Saturday, June 23, 2018

Batman #48 & #49: The Best Man

I like what Tom King has done in comics. I truly like the way he tells a story. But he's got one major problem. He doesn't seem to know when a story doesn't need to be told. This is that story.

The easy reason for why it didn't need to be told is that we've seen this premise before. If Batman is happy, he stops being Batman. Got it. Understood! Thanks for making sure Batman remains grim and unbearable for the sake of hardcore fans who don't know the definition of whimsy. Anyway, Snyder, who retold the story most recently, took over a year to tell this story so at least I can say Tom King's version is shorter.

The hard reason for why it didn't need to be told will take a convoluted while for me to tell. So let me start with why I know why it needed to be restated as prologue to the wedding of Batman and Catwoman. Comic book readers, who know this marriage will never take and is just another big nothing in the life of a comic book character whose basic attributes and life situation can never truly change, needed to be reminded that they knew this marriage wouldn't work. We've had months of Bat this and Cat that lulling us into this fantasy world where Batman and Catwoman would suddenly be fighting crime together at night and ruining the sheets Alfred keeps bleaching by day. What a wonderful world this was going to be! So romantic and fun!

But then the Joker had to show up and shit all over it in the most disturbing way possible. If you're thinking the most disturbing way possible to shit on Batman's wedding is to shit on Batman's wedding, you're wrong by a factor of a spree killing in a church.

Oh, but before I continue with that thought, let me answer the question I keep hearing from all of my imaginary readers: "So, Grunion Genius, you're saying this story didn't need to be told but that the previous Booster Gold story did?" No, you fucking idiots, that's not what I'm saying. Christ, it's like I have to constantly hold the hands of your tiny brains when I say anything at all on the Internet so I don't have to hear your incessant and imagined stupidity! Obviously no comic book story ever needs to be told. But I don't want to get into the philosophical weeds where we keep getting back to the main question of how we tell the nature of reality through our meager and insufficient means of experiencing it. If I accept the Booster Gold story can be told, I suppose I need to accept that this story can be told. Except I don't want to. Which leads me back to the reasons why before you interrupted me.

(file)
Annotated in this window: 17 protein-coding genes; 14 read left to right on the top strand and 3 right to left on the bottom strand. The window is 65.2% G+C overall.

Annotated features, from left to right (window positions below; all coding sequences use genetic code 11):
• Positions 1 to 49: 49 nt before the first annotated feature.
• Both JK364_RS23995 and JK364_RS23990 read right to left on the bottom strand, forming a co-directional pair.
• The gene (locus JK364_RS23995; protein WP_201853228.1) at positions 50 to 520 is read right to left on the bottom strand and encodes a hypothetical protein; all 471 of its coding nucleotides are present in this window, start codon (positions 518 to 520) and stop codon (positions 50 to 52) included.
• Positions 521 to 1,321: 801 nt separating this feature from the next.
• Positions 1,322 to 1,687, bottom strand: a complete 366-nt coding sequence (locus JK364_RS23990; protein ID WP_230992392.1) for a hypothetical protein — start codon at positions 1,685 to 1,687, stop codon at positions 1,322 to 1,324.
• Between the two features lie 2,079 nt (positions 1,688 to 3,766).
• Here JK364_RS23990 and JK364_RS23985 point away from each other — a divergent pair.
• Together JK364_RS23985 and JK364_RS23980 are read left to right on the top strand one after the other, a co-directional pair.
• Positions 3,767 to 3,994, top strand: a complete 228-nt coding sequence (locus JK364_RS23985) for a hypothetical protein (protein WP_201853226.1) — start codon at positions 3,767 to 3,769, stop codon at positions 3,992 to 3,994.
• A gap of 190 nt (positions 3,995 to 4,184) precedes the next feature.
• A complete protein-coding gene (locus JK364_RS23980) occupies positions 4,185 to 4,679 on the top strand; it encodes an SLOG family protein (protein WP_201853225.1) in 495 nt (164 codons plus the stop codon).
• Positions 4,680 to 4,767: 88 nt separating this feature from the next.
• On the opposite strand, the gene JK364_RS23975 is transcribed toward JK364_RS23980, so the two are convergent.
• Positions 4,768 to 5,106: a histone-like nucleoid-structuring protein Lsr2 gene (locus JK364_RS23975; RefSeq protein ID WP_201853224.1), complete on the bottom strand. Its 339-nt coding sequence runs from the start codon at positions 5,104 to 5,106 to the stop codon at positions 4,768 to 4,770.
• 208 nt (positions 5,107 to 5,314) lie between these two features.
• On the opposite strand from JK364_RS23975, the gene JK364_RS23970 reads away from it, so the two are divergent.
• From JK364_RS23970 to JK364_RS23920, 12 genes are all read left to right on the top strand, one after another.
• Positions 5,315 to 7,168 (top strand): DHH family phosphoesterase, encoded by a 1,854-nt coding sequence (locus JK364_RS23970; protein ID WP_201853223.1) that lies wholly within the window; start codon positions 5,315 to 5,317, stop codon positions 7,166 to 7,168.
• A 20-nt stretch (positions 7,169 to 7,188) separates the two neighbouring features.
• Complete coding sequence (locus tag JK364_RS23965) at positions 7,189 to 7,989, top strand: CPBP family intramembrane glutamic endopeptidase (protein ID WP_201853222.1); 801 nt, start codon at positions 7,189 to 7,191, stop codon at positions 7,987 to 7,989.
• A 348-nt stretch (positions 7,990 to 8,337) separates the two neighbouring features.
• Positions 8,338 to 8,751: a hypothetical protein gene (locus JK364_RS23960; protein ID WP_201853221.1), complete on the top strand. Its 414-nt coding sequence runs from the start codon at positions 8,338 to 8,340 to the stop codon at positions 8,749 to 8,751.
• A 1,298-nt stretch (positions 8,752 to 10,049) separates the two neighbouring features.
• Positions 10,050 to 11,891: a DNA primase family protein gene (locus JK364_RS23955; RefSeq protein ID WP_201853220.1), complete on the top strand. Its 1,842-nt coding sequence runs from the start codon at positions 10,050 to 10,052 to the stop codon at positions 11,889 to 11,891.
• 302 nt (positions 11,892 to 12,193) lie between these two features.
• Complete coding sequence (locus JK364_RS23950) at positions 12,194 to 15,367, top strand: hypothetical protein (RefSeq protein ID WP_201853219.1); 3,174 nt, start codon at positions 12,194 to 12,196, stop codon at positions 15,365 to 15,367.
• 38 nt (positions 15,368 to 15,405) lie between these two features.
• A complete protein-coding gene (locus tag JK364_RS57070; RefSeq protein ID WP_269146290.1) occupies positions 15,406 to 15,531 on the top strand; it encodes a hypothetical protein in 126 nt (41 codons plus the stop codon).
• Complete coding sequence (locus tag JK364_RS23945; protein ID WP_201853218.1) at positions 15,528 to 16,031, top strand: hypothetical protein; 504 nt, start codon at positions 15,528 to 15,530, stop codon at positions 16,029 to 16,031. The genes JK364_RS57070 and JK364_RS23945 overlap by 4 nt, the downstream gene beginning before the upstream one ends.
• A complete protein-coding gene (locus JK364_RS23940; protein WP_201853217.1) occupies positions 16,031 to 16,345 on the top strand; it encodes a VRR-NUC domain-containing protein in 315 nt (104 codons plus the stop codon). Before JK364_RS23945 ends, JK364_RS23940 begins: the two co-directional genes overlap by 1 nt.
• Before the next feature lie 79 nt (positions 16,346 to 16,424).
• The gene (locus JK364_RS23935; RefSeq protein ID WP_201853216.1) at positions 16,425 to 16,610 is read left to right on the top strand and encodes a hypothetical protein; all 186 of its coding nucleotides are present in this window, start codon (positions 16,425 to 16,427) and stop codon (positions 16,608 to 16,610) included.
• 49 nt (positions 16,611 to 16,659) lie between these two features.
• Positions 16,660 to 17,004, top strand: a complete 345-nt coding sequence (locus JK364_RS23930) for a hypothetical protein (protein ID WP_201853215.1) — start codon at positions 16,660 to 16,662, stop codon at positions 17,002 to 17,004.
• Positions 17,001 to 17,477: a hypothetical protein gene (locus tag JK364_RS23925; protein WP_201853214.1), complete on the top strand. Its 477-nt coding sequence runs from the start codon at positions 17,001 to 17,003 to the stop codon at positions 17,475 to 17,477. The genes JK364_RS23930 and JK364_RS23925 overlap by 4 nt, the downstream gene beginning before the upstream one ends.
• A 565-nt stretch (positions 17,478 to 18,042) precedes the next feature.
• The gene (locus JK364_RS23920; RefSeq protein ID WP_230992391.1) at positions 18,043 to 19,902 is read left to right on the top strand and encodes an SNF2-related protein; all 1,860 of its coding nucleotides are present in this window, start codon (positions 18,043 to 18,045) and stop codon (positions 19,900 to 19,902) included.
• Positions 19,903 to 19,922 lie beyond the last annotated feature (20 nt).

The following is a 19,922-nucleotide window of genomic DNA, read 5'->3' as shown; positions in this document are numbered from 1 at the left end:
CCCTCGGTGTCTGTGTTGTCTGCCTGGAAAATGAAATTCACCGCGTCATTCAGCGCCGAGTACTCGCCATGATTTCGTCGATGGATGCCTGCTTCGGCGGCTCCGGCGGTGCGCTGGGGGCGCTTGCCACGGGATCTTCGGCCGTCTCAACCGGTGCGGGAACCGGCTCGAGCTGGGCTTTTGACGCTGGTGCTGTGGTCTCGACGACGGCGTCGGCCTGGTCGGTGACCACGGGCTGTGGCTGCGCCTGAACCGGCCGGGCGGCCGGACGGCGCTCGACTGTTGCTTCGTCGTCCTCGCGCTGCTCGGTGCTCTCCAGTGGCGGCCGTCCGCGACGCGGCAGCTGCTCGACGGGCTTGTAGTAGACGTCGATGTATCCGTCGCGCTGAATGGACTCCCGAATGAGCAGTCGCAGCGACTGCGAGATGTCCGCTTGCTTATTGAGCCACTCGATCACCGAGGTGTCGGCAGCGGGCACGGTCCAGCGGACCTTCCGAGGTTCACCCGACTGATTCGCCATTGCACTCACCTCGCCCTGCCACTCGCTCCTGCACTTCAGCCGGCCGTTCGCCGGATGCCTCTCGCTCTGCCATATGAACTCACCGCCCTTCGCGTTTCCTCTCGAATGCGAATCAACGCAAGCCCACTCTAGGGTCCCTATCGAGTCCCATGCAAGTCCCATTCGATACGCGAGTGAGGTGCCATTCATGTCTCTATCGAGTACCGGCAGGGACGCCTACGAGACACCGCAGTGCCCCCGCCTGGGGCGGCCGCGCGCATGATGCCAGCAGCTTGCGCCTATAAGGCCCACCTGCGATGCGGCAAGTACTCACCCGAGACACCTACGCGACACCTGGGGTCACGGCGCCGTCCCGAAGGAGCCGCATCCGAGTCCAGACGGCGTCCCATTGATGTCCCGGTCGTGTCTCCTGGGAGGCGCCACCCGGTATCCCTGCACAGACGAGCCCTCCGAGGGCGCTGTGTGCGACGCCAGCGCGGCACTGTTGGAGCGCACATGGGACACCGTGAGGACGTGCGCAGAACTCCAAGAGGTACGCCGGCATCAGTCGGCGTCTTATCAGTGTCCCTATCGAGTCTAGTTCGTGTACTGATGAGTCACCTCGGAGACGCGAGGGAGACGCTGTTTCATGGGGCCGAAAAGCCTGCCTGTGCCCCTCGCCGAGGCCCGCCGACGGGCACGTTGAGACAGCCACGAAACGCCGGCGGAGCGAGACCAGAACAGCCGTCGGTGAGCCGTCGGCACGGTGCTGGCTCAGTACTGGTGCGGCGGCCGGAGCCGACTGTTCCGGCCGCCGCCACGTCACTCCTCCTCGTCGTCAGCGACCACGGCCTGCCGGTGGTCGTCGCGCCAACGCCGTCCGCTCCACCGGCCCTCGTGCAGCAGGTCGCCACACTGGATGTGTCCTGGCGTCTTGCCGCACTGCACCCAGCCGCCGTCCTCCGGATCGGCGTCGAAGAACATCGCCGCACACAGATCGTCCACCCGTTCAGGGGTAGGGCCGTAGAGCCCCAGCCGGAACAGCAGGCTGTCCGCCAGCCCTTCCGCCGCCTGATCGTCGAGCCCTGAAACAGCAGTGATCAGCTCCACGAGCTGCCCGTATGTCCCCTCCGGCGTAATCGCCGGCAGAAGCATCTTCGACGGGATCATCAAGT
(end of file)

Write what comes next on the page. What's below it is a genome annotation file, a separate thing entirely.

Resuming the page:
But first let me interrupt myself! Way back when I was a virginal teenager (much different than today because now I'm a virginal adult), I remember having this distinct thought about a comic book series I was reading: "I hope I don't die before I can finish reading this story." I'd like to say it was something like Watchmen or Elfquest or even Crisis On Infinite Earths. But it's sad to say it was just as likely to have been Blue Devil or Blue Beetle or Blue Falcon and Dynomutt. The important thing to realize is that I was once an age where each individual story seemed important. I was passionately invested in any garbage turned out from month to month because I was invested in the characters. Back then, I didn't follow writers or artists or Gnostic visions brought on by the ingestion of psilocybin mushrooms. I just wanted to read more stories about Skywise banging Foxfur in a starry meadow. But I'm more sophisticated now! I mean more cynical! I mean more understanding of the way comic books work and how they never really get to the point of anything. They're just one meaningless drama after another as each writer takes a turn to express why they feel the character was important to them twenty years before they finally got a chance at writing that character. It turns out a lot of writers just want to say the same exact thing.

And that was my first and easiest to come up with reason for why this story didn't need to be told. My second reason was, essentially, that no story actually needs to be told so that seems to make my first reason moot. But it doesn't! Because if no story needs to be told then all stories can be told. Which means none of them truly matter. Which brings me back to the difficulty of expressing the point of this essay: Tom King didn't need to tell this story.

I think it's important to try to understand why Tom King thought he needed to tell this story though. Did you read The Sheriff of Babylon? I'm going to assume that you did. In it, Tom King seemed to be expressing the absurdity of this world in a truly serious and awful story about how war and the clash of cultures and greed and desire and need and corruption and all of the human accessories piled upon us to fuck us all, forever. It's absurd that so many people suffer from global conflicts that we all feel powerless to avert, as if they're a volcano erupting or a tsunami triggered by a massive earthquake. We're all swept up in unnatual disasters we treat as natural. What can you do? This is the way things are. We have a role and we must play our part. *shoulder shrug*

In The Sheriff of Babylon, we discover a group of people caught up in this existential farce. But we also see them trying their best to do the right thing. What can you do in the face of absurdity except to try to do your best? I mean aside from, like most people, to do their worst by making everybody miserable simply to get what they want. There is that choice, after all. That point will probably tie back in when I get back to Batman but my main point here is trying to highlight that, I think, the world cracked Tom King and he can't help but laugh at the absurdity of it all as he treats it as deadly serious.

Take a look back at the Booster Gold story in the previous Batman arc. It's nothing if not a deadly serious situation told in an absurd fashion about one guy trying to do the best he can to improve that situation. That's also The Sheriff of Babylon (except the one dude is two dudes and a lady). That's also The Omega Men (except the one dude is a tiger man and a princess and a robot and an orphan and the worst Green Lantern (in his best role)). That's also Mister Miracle (except the one dude is one New God and his wife and baby). And then, there's Maude. I mean Batman.